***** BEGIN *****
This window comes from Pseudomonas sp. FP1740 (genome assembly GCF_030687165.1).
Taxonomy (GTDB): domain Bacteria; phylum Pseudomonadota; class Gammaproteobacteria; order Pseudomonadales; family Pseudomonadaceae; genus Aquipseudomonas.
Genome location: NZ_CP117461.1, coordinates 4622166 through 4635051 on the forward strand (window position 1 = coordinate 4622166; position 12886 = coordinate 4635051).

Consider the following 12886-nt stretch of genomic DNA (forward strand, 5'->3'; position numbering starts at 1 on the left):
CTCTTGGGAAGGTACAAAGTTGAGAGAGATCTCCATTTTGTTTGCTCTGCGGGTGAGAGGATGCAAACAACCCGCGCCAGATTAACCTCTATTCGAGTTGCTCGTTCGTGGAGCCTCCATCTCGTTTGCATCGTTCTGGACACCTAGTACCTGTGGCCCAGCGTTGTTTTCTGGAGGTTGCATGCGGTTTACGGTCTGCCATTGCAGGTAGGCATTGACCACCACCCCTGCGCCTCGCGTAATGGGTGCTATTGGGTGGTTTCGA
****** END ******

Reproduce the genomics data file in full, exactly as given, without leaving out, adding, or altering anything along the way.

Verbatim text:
This window comes from Pseudomonas sp. FP1740 (genome assembly GCF_030687165.1).
Taxonomy (GTDB): domain Bacteria; phylum Pseudomonadota; class Gammaproteobacteria; order Pseudomonadales; family Pseudomonadaceae; genus Aquipseudomonas.
Genome location: NZ_CP117461.1, coordinates 4622166 through 4635051 on the forward strand (window position 1 = coordinate 4622166; position 12886 = coordinate 4635051).

Consider the following 12886-nt stretch of genomic DNA (forward strand, 5'->3'; position numbering starts at 1 on the left):
CTCTTGGGAAGGTACAAAGTTGAGAGAGATCTCCATTTTGTTTGCTCTGCGGGTGAGAGGATGCAAACAACCCGCGCCAGATTAACCTCTATTCGAGTTGCTCGTTCGTGGAGCCTCCATCTCGTTTGCATCGTTCTGGACACCTAGTACCTGTGGCCCAGCGTTGTTTTCTGGAGGTTGCATGCGGTTTACGGTCTGCCATTGCAGGTAGGCATTGACCACCACCCCTGCGCCTCGCGTAATGGGTGCTATTGGGTGGTTTCGA